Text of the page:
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Publication numberUS20080095086 A1
Publication typeApplication
Application numberUS 11/552,089
Publication dateApr 24, 2008
Filing dateOct 23, 2006
Priority dateOct 23, 2006
Also published asCA2579538A1, EP2084822A2, EP2084822A4, WO2008051874A2, WO2008051874A3
Publication number11552089, 552089, US 2008/0095086 A1, US 2008/095086 A1, US 20080095086 A1, US 20080095086A1, US 2008095086 A1, US 2008095086A1, US-A1-20080095086, US-A1-2008095086, US2008/0095086A1, US2008/095086A1, US20080095086 A1, US20080095086A1, US2008095086 A1, US2008095086A1
InventorsJanne Linkola, Jelena Senour, Amy Grimes
Original AssigneeJanne Linkola, Jelena Senour, Amy Grimes
Export CitationBiBTeX, EndNote, RefMan
External Links: USPTO, USPTO Assignment, Espacenet
Method of deploying an access point for an ip-based wireless network
US 20080095086 A1
Abstract
A method of deploying a wireless router as an access point for an IP-based wireless telecommunications network. The wireless router is packaged with a tutorial on a compact disc in such a way that a user unpacking the wireless router is clearly instructed to insert the compact disc into a computer prior to continuing with any set-up. Once the compact disc is inserted into a computer, a set-up facility guides the user in a step-by-step fashion on how to install and appropriately configure the wireless router for use with a mobile communication device. Security between the wireless router and the communication device may be automatically enabled by depressing a button on the wireless router.
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Claims(24)
1. A method of bundling a wireless router with other components to facilitate the deployment of the wireless router as an access point to an IP-based wireless telecommunications network for a user of a mobile communication device, the method comprising:
providing a mobile communication device that is capable of transmitting and receiving communications via an Internet Protocol wireless network;
providing a storage medium containing an installation tutorial that, when inserted into a computer that has a broadband data connection through a modem, provides instructions on how to connect a wireless router to the modem;
providing a wireless router that may be connected to the modem and that is capable of transmitting and receiving communications with the mobile device; and
providing messaging on at least one of the mobile device, the storage medium, or the wireless router, wherein the messaging indicates that the installation program on the storage medium is to be executed before additional installation steps are performed.
2. The method of bundling a wireless router of claim 1, wherein the storage medium is a compact disc.
3. The method of bundling a wireless router of claim 1, wherein the mobile communication device is a mobile phone.
4. The method of bundling a wireless router of claim 1, wherein the Internet Protocol wireless network is a wi-fi network.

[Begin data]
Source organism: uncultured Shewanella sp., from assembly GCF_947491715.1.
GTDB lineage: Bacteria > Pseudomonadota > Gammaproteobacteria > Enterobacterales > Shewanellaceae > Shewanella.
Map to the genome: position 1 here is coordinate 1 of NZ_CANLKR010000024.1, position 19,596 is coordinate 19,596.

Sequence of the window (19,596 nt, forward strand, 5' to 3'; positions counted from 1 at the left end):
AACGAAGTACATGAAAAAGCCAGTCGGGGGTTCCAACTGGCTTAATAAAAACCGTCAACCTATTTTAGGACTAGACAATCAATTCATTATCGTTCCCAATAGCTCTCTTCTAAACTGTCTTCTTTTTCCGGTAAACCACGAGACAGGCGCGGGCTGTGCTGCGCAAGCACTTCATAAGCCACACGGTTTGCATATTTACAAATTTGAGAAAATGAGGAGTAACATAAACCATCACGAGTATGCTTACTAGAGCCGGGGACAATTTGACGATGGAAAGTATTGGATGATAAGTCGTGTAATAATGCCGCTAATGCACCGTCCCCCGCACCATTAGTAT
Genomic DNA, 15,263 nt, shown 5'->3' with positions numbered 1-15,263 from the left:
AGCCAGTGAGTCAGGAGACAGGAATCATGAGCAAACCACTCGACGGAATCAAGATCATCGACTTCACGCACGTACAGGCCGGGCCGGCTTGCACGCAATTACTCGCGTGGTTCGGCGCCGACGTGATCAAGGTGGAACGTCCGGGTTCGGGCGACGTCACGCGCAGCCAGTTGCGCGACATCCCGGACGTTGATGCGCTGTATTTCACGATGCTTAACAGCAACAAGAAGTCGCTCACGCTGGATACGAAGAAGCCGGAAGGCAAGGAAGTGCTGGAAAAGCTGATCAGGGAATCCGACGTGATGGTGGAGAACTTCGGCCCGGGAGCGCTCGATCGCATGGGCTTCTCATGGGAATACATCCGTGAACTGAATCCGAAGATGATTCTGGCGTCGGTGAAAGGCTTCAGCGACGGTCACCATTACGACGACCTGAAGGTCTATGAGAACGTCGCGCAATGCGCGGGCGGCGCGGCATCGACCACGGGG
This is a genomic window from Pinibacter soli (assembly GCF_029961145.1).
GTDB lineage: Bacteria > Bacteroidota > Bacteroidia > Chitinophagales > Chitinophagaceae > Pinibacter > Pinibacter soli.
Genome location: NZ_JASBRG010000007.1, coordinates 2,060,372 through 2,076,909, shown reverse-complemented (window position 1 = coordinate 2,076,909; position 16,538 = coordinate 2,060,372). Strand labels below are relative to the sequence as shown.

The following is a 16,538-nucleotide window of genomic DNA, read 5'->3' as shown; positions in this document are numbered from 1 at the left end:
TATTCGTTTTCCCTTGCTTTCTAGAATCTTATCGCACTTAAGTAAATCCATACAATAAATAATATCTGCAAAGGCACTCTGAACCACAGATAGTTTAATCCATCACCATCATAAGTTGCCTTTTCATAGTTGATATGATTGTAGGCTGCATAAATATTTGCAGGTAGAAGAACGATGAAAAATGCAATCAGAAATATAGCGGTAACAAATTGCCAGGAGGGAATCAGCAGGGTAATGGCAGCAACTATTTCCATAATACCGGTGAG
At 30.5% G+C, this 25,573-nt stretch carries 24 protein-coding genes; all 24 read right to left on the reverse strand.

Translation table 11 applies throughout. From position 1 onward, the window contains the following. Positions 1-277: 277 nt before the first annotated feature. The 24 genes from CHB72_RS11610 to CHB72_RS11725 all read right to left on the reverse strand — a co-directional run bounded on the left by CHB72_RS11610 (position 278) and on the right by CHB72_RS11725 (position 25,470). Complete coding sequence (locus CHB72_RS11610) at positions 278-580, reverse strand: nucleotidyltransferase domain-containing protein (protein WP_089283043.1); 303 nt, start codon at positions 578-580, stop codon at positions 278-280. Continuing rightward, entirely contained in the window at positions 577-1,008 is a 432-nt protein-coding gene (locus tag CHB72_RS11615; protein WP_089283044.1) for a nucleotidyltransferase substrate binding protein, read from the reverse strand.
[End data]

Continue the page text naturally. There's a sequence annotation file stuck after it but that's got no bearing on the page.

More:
5. The method of bundling a wireless router of claim 1, wherein the messaging is provided on a removable sticker.
6. The method of bundling a wireless router of claim 5, wherein the sticker is placed over cable connection points on the wireless router.
7. The method of bundling a wireless router of claim 1, wherein the messaging is on the mobile device, the storage medium, and the wireless router.
8. The method of bundling a wireless router of claim 1, wherein the messaging is further provided on product packaging that contains all of the mobile device, the storage medium, and the wireless router.
9. The method of claim 1, wherein the mobile device is a dual-mode device that is also capable of transmitting and receiving communications via a licensed-frequency cellular network.
10. A wireless router that is suitable for use as an access point to an IP-based wireless telecommunications network by a user of a mobile communication device, the wireless router comprising:
a communication component for wirelessly communicating Internet Protocol (IP) formatted data with a mobile communication device, the mobile communication device being capable of transmitting and receiving communications via an IP wireless network;
a security component coupled to the communication component for encrypting the IP-formatted data in accordance with a security parameter; and
a switch that when enabled, causes the security parameter to be transmitted to the mobile communication device so that the mobile communication device may communicate with the wireless router in a secure fashion.
11. The wireless router of claim 10, wherein the switch is a push-button.
12. The wireless router of claim 10, wherein the security component disables the encryption before transmitting the security parameter to the mobile communication device.
13. The wireless router of claim 12, wherein the security component re-enables the encryption after transmitting the security parameter to the mobile communication device.
14. The wireless router of claim 10, further comprising a display that displays when the security parameter has been successfully transmitted to the mobile communication device.
15. The wireless router of claim 14, wherein the display is an LED.
16. The wireless router of claim 10, wherein the security parameter is a WEP security key.
17. The wireless router of claim 10, wherein the security parameter is a WPA passphrase.
18. The wireless router of claim 10, wherein the mobile communication device is also capable of transmitting and receiving communications via a licensed-frequency cellular network.
19. A method of securely pairing a wireless router with a mobile communication device, the wireless router being suitable for use as an access point to an IP-based wireless telecommunications network and the communication device being capable of transmitting and receiving communications via an Internet Protocol (IP) wireless telecommunications network, the method comprising: